Don’t preach because there is no need to. You can have a conversation with somebody who will, on the face of it, disagree with everything you say and yet will have listened and stored your points. This is because often people want to take away what is discussed and think about it in their own space. We are not in the business of selling double glazing, where the salesperson makes their pitch and will try to get you to sign on the dotted line so that you can’t go away and think about it and potentially look at alternatives.
Although not a Christian myself, there are some interesting models shown by the early church in reaching out to people. One of the key messages is that you are an ambassador for what you promote. So when you are talking about Labour - you are Labour in the eyes of the listener. If you are overly pushy, then the Labour party is overly pushy. If you are aggressive in getting your point across and don’t listen, then the Labour party is aggressive and doesn’t listen. If you disdain the other person’s view, then the Labour party disdains that person's views.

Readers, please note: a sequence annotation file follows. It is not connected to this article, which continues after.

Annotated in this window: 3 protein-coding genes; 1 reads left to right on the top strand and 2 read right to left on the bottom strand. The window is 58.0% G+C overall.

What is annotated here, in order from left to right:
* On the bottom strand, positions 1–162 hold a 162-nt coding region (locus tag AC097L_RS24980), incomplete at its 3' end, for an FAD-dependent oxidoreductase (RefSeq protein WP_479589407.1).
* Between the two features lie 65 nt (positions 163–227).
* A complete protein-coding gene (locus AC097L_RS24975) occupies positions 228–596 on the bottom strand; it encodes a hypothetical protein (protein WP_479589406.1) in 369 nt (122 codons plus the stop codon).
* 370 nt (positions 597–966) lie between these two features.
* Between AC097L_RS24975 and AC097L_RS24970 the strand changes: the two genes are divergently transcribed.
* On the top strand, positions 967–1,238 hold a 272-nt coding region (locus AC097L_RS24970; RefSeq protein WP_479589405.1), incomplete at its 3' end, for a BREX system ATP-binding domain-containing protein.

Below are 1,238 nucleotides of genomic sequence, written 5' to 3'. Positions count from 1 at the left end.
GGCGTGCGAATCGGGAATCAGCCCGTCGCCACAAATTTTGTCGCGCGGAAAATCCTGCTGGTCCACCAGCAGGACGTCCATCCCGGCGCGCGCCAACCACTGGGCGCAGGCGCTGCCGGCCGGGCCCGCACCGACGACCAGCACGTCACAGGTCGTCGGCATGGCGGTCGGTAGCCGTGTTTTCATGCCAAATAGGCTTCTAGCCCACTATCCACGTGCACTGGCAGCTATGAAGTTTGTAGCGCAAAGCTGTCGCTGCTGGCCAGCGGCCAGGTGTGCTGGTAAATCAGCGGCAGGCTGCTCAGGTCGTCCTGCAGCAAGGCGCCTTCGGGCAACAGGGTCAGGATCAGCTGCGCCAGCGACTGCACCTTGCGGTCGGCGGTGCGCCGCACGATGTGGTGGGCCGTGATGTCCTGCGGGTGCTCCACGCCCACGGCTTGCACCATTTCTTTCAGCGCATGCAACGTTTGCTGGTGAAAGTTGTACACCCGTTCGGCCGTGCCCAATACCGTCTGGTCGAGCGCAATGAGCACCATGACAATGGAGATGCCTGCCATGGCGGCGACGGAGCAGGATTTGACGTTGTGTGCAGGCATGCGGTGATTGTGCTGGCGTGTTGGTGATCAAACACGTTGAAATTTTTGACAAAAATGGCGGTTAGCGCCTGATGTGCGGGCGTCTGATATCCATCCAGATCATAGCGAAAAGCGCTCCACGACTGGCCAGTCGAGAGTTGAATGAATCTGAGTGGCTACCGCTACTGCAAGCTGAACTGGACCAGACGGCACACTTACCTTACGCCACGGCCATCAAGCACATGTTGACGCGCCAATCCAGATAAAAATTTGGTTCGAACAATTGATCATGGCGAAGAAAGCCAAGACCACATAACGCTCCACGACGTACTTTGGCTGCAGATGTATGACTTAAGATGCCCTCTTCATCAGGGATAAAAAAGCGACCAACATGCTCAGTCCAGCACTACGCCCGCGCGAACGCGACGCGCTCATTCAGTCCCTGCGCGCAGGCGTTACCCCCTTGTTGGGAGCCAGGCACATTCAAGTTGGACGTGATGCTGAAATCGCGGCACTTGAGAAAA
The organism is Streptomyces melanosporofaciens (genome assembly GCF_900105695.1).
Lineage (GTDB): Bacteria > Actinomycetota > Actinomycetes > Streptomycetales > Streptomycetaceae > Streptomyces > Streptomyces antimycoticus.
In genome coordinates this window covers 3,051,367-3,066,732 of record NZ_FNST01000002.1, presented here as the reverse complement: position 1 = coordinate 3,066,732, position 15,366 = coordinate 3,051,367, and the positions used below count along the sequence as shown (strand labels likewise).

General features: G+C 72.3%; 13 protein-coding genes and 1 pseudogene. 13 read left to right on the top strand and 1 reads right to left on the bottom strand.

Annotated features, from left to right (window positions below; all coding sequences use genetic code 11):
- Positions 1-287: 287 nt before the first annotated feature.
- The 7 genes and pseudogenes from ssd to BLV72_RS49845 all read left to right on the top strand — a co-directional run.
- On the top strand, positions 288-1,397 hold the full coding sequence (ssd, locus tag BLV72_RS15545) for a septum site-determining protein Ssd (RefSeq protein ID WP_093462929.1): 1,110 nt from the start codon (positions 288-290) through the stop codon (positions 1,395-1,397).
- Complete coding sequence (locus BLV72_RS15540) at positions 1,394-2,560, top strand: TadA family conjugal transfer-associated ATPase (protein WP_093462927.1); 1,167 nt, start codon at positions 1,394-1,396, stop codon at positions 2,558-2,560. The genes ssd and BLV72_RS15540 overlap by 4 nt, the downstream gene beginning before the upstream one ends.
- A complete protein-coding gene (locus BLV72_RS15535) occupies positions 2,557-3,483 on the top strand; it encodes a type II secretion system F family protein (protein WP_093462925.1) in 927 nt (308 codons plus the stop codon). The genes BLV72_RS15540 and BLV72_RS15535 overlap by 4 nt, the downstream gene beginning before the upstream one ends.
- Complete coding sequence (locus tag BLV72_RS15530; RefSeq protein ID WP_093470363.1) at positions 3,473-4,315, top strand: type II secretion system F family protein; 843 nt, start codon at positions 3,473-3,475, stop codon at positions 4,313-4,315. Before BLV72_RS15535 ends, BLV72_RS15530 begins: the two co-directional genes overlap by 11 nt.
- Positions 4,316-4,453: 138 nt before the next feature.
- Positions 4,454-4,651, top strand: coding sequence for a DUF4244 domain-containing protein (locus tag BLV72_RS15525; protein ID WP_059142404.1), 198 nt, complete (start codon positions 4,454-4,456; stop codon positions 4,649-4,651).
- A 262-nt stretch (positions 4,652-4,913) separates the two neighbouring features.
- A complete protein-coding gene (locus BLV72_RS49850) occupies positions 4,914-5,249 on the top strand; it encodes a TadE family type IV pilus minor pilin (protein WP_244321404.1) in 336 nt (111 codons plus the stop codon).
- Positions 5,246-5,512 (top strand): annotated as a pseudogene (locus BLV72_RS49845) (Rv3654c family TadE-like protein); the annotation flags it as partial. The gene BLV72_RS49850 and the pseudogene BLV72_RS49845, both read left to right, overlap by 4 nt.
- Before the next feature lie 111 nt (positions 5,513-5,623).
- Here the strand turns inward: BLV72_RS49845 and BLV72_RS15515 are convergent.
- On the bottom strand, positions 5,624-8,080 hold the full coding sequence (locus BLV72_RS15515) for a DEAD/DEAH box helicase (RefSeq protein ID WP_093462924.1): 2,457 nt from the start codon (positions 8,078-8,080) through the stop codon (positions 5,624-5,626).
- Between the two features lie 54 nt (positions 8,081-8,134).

Often the best conversations are the one where the potential Labour voter can present all their arguments on why they won’t vote Labour and the only answer given is “I see your point, I don’t agree, but I see where you personally are coming from and why you would see it that way.” In most cases that will prompt the other person to question why you disagree with them and you can then present your view and present evidence where appropriate. Presenting a view or evidence never needs to be a slam dunk or anything of that nature. You don't need to persuade somebody by a splurge of facts. It is not a case of saying to yourself 'they've had their say, now let me show to them in no uncertain terms why they are wrong.' It is more beneficial for them if they can feel confident that you will respect their views and this will allow them to discuss issues with you.